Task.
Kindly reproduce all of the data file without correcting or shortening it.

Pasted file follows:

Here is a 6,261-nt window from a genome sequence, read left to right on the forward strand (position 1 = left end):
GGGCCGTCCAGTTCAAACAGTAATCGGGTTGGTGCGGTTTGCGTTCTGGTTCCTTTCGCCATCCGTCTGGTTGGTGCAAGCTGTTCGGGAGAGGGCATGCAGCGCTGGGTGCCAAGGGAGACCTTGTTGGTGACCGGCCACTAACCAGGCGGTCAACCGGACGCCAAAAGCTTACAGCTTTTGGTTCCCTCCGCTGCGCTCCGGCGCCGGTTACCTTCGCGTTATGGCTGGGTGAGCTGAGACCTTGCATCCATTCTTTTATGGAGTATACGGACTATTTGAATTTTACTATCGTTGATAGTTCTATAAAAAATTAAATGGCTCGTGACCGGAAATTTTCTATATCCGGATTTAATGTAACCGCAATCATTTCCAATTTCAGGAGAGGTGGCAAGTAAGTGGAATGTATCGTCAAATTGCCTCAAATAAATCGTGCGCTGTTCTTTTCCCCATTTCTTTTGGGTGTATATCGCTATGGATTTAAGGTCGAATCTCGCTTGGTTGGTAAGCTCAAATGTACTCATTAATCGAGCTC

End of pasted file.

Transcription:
Here is a 6,261-nt window from a genome sequence, read left to right on the forward strand (position 1 = left end):
GGGCCGTCCAGTTCAAACAGTAATCGGGTTGGTGCGGTTTGCGTTCTGGTTCCTTTCGCCATCCGTCTGGTTGGTGCAAGCTGTTCGGGAGAGGGCATGCAGCGCTGGGTGCCAAGGGAGACCTTGTTGGTGACCGGCCACTAACCAGGCGGTCAACCGGACGCCAAAAGCTTACAGCTTTTGGTTCCCTCCGCTGCGCTCCGGCGCCGGTTACCTTCGCGTTATGGCTGGGTGAGCTGAGACCTTGCATCCATTCTTTTATGGAGTATACGGACTATTTGAATTTTACTATCGTTGATAGTTCTATAAAAAATTAAATGGCTCGTGACCGGAAATTTTCTATATCCGGATTTAATGTAACCGCAATCATTTCCAATTTCAGGAGAGGTGGCAAGTAAGTGGAATGTATCGTCAAATTGCCTCAAATAAATCGTGCGCTGTTCTTTTCCCCATTTCTTTTGGGTGTATATCGCTATGGATTTAAGGTCGAATCTCGCTTGGTTGGTAAGCTCAAATGTACTCATTAATCGAGCTC